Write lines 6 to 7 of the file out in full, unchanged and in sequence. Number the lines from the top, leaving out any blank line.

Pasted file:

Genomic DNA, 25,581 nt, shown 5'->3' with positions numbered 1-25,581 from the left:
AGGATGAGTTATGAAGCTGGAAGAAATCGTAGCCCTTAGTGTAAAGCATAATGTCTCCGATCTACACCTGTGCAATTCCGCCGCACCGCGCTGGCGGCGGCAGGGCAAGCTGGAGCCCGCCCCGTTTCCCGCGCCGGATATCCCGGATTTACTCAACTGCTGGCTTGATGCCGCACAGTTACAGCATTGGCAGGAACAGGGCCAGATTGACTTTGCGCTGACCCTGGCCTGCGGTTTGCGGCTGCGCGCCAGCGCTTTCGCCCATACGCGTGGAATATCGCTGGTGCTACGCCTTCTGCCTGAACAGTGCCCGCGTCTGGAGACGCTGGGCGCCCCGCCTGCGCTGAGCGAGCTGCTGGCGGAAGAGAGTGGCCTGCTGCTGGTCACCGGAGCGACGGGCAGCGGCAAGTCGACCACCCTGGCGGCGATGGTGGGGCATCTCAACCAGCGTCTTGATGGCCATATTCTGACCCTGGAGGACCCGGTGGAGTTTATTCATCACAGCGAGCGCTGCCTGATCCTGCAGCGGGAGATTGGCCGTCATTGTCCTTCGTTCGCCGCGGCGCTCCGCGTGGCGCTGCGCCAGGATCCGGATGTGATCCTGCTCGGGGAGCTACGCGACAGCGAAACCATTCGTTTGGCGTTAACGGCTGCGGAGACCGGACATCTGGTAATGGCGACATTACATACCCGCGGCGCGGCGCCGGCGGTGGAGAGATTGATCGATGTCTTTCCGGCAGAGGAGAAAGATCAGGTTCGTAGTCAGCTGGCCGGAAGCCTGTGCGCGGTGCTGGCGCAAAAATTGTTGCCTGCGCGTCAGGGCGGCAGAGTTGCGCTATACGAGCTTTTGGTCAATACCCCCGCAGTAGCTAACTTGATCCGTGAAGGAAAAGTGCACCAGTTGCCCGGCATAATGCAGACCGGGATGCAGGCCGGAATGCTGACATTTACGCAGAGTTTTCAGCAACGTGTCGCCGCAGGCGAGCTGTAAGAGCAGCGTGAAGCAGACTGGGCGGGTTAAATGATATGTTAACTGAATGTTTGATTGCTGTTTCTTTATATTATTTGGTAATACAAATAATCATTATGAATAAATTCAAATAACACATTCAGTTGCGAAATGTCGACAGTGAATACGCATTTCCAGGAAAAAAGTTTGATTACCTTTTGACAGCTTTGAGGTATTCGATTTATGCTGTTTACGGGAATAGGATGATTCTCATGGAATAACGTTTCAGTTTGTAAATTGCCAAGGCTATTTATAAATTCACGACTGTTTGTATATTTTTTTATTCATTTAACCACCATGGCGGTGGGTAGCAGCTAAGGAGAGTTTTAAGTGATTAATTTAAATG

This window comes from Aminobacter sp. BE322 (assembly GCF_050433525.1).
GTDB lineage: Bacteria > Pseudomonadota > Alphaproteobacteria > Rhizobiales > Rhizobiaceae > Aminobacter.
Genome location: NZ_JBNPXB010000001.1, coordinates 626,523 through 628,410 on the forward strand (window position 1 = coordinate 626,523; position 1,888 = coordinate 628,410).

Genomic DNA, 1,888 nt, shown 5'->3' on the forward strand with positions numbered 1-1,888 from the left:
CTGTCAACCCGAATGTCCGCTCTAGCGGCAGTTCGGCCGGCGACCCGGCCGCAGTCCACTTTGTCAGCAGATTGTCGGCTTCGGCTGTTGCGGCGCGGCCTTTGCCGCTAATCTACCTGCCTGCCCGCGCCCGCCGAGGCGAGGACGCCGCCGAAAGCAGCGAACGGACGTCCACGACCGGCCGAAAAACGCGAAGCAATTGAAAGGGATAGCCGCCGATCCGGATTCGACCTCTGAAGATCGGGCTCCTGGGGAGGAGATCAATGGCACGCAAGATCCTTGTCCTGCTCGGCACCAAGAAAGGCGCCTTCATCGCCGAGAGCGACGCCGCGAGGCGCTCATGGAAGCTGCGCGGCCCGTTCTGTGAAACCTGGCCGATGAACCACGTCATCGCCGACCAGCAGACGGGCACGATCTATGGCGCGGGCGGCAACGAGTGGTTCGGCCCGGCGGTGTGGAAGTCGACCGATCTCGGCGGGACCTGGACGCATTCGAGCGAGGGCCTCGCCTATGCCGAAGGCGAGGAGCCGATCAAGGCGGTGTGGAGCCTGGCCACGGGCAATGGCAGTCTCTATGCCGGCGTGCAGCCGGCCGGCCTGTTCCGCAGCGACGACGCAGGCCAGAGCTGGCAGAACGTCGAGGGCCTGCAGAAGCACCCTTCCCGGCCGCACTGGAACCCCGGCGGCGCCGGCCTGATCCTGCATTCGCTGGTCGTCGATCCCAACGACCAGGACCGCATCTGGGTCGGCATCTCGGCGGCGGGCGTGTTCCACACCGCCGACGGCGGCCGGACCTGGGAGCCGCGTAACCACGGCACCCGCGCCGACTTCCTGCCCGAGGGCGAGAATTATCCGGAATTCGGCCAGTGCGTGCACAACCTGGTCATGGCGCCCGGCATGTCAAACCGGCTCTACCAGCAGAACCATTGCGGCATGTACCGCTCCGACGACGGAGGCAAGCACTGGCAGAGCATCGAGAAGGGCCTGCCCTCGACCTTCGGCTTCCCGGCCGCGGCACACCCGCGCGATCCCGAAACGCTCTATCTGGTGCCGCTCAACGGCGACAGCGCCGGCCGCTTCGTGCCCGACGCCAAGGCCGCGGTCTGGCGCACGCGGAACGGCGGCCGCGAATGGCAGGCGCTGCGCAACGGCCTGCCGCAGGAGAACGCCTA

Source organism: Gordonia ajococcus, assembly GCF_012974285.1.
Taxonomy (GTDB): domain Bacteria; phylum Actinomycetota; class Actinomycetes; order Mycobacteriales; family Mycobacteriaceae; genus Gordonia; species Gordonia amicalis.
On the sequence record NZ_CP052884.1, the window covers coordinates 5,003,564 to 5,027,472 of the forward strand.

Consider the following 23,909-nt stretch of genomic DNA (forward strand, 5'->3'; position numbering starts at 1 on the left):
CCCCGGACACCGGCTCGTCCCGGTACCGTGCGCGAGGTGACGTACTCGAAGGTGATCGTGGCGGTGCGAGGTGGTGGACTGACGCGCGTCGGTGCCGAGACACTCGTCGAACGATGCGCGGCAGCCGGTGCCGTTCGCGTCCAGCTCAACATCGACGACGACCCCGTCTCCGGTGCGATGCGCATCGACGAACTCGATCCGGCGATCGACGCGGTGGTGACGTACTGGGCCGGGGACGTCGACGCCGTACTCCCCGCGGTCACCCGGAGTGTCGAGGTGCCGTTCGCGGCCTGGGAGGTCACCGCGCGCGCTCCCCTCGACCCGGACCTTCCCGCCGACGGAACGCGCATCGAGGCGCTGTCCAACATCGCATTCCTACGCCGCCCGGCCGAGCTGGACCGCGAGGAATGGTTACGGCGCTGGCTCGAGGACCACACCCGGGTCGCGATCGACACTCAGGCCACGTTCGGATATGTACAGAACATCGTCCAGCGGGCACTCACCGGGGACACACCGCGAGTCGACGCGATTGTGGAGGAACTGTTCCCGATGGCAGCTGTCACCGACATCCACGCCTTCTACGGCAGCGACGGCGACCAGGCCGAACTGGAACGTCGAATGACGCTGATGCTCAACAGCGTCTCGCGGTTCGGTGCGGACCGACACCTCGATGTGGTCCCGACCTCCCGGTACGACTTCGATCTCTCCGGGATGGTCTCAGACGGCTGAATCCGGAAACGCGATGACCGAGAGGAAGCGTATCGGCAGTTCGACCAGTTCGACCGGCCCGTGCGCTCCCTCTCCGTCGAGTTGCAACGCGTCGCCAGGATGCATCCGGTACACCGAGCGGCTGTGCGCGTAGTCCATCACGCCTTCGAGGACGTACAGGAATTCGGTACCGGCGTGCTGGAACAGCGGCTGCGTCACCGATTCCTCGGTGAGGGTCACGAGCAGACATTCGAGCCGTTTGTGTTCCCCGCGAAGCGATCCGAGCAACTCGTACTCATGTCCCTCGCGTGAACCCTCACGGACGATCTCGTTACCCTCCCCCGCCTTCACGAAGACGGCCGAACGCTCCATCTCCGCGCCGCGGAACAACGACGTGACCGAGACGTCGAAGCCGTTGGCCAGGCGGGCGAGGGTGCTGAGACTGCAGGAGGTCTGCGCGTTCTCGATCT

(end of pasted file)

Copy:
Genomic DNA, 1,888 nt, shown 5'->3' on the forward strand with positions numbered 1-1,888 from the left:
CTGTCAACCCGAATGTCCGCTCTAGCGGCAGTTCGGCCGGCGACCCGGCCGCAGTCCACTTTGTCAGCAGATTGTCGGCTTCGGCTGTTGCGGCGCGGCCTTTGCCGCTAATCTACCTGCCTGCCCGCGCCCGCCGAGGCGAGGACGCCGCCGAAAGCAGCGAACGGACGTCCACGACCGGCCGAAAAACGCGAAGCAATTGAAAGGGATAGCCGCCGATCCGGATTCGACCTCTGAAGATCGGGCTCCTGGGGAGGAGATCAATGGCACGCAAGATCCTTGTCCTGCTCGGCACCAAGAAAGGCGCCTTCATCGCCGAGAGCGACGCCGCGAGGCGCTCATGGAAGCTGCGCGGCCCGTTCTGTGAAACCTGGCCGATGAACCACGTCATCGCCGACCAGCAGACGGGCACGATCTATGGCGCGGGCGGCAACGAGTGGTTCGGCCCGGCGGTGTGGAAGTCGACCGATCTCGGCGGGACCTGGACGCATTCGAGCGAGGGCCTCGCCTATGCCGAAGGCGAGGAGCCGATCAAGGCGGTGTGGAGCCTGGCCACGGGCAATGGCAGTCTCTATGCCGGCGTGCAGCCGGCCGGCCTGTTCCGCAGCGACGACGCAGGCCAGAGCTGGCAGAACGTCGAGGGCCTGCAGAAGCACCCTTCCCGGCCGCACTGGAACCCCGGCGGCGCCGGCCTGATCCTGCATTCGCTGGTCGTCGATCCCAACGACCAGGACCGCATCTGGGTCGGCATCTCGGCGGCGGGCGTGTTCCACACCGCCGACGGCGGCCGGACCTGGGAGCCGCGTAACCACGGCACCCGCGCCGACTTCCTGCCCGAGGGCGAGAATTATCCGGAATTCGGCCAGTGCGTGCACAACCTGGTCATGGCGCCCGGCATGTCAAACCGGCTCTACCAGCAGAACCATTGCGGCATGTACCGCTCCGACGACGGAGGCAAGCACTGGCAGAGCATCGAGAAGGGCCTGCCCTCGACCTTCGGCTTCCCGGCCGCGGCACACCCGCGCGATCCCGAAACGCTCTATCTGGTGCCGCTCAACGGCGACAGCGCCGGCCGCTTCGTGCCCGACGCCAAGGCCGCGGTCTGGCGCACGCGGAACGGCGGCCGCGAATGGCAGGCGCTGCGCAACGGCCTGCCGCAGGAGAACGCCTA